book review: The Journal of Best Practices, by David Finch

I guess it goes without saying that anyone who blogs is an egomaniac.  There. I’ve said it.  I automatically think that others would care about what I have to say.  It has occurred to me that  most people don’t care what I have to say, but I do have several posts up that have gotten over  1,000 hits each.Were they really read?  Not sure, but  I am sure that  people read the blogs & either sent the links to others, or  suggested the blog to others.  Of the 120 or so blog posts I have up, about 10  get  checked out every week, and  about 20 others get checked out when people research  obscure subject matter.

I start this post this way because, as I’ve said before,   I have Asperger’s Syndrome.  It’s high functioning autism.  I  am very good with concepts.  I am very articulate.  I’ve been called funny (when I am actually just telling the truth).  However, I’ve also been called strange,   unempathetic, and rude.  I will come right out and tell you what I really think.  I try to be considerate.  I try to think of others. I recognize my own  quirks and obsessions.  However, I am a girl. Female.  Culturally, we are taught/molded/shaped into thinking of others.

Men are  raised/molded/taught/shaped to be self-centered and expect women  to take care of the business of living & managing their  households for them,  As humorist Dave Barry stated in his review of this book, “Asperger’s Syndrome—a disorder that in some ways means ‘acting like a guy’….and will resonate with every guy whose wife ever asked him, “What were you THINKING?”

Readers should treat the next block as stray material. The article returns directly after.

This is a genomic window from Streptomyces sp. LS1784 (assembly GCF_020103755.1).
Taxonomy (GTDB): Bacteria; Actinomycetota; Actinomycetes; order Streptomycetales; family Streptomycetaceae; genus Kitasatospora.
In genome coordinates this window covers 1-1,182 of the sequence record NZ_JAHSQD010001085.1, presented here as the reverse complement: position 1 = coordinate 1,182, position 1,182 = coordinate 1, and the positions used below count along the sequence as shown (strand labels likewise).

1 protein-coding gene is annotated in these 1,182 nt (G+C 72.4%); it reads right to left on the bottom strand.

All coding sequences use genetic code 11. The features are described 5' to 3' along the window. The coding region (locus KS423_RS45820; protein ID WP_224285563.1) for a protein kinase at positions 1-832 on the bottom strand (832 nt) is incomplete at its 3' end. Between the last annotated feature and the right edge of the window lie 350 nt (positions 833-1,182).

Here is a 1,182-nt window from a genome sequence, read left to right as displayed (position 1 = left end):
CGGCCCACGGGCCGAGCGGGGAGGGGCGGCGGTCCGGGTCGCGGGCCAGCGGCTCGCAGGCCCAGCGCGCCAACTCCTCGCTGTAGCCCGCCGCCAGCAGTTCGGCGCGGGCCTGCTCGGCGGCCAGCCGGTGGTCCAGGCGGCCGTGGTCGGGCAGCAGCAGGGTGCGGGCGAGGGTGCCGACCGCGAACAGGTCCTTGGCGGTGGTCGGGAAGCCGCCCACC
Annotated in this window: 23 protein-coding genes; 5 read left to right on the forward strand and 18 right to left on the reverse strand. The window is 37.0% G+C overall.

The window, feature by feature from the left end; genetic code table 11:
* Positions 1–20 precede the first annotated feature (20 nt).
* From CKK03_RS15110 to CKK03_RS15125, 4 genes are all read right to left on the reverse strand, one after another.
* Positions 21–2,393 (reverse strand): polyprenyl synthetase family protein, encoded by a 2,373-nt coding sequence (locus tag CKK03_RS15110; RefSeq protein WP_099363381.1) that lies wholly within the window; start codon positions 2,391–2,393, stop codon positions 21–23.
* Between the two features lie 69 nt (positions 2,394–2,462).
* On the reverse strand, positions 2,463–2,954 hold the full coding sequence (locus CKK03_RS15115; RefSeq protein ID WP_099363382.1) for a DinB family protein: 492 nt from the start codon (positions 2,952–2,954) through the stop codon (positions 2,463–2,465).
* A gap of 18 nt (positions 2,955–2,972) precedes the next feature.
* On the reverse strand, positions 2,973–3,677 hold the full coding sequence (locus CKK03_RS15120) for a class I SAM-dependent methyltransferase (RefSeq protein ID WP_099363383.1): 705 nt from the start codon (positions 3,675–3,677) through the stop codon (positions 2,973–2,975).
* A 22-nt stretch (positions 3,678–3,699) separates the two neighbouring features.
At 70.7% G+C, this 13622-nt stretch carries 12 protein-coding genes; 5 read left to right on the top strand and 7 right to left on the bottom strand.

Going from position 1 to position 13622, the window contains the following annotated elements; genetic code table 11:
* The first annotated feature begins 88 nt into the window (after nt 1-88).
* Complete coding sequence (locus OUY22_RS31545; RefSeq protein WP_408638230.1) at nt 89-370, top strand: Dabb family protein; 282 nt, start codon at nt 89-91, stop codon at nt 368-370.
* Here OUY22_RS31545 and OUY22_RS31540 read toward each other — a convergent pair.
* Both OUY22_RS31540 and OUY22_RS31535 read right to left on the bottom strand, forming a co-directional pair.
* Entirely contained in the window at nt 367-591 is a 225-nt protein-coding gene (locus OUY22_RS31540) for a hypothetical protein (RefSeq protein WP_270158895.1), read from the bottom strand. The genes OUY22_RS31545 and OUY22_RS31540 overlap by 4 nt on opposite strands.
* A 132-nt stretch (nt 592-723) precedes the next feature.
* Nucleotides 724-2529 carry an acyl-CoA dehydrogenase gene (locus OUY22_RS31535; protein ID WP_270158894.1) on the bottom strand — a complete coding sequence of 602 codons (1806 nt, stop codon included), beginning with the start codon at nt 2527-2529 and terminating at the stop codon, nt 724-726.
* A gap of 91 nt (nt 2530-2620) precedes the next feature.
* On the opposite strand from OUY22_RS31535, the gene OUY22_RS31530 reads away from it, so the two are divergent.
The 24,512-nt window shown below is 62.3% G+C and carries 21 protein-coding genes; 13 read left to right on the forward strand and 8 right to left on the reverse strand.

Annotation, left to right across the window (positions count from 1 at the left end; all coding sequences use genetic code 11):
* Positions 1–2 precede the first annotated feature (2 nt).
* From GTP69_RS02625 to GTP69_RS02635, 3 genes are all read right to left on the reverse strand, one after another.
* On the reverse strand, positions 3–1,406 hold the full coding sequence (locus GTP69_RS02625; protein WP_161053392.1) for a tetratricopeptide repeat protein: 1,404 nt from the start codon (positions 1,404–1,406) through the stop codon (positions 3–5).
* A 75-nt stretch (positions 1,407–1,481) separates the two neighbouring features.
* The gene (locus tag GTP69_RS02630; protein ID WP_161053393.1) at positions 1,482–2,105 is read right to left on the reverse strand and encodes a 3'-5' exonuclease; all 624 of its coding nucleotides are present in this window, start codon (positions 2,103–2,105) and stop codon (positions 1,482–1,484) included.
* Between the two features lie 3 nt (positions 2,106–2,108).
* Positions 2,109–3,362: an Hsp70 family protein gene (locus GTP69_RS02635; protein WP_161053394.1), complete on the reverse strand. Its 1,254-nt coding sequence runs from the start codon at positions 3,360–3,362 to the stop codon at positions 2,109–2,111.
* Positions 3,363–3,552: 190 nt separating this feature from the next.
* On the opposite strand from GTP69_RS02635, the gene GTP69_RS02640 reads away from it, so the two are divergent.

When I first heard of this book, I thought….could NOT be funny…but it is, actually, laugh out loud hilarious.  Finch is an excellent writer, and very perceptive.  He was just lucky his wife worked with children  who had autism, and found one of the Asperger’s tests online.Realizing the symptoms  described her husband to a T, she gave him the test, &  he passed with flying colors.  He had a name—a reason—-for being a jerk.    They were both lucky that Finch loved his wife enough to want to address his  immaturity, ego, and thoughtlessness enough to save their marriage.

We are all lucky that he chose to address the main issues that create tension in  households that regular folks without Asperger’s fight over:  household chores and being involved with child care.  And, we are lucky he  does so with humor and insight into what exactly he was spending time on instead of being involved with his family . Yep, we  Aspies are a funny bunch.

This book would be a great wedding gift  for any couple. I hope it becomes a best seller.  It will solve a lot of problems right off because it addresses the expectations and dynamics of families—indeed, any household where 2 or more  people live together.

The book was published in 2012 by Scribner/Simon & Schuster.  224 pages. I read it in 3 sittings, laughing out loud.

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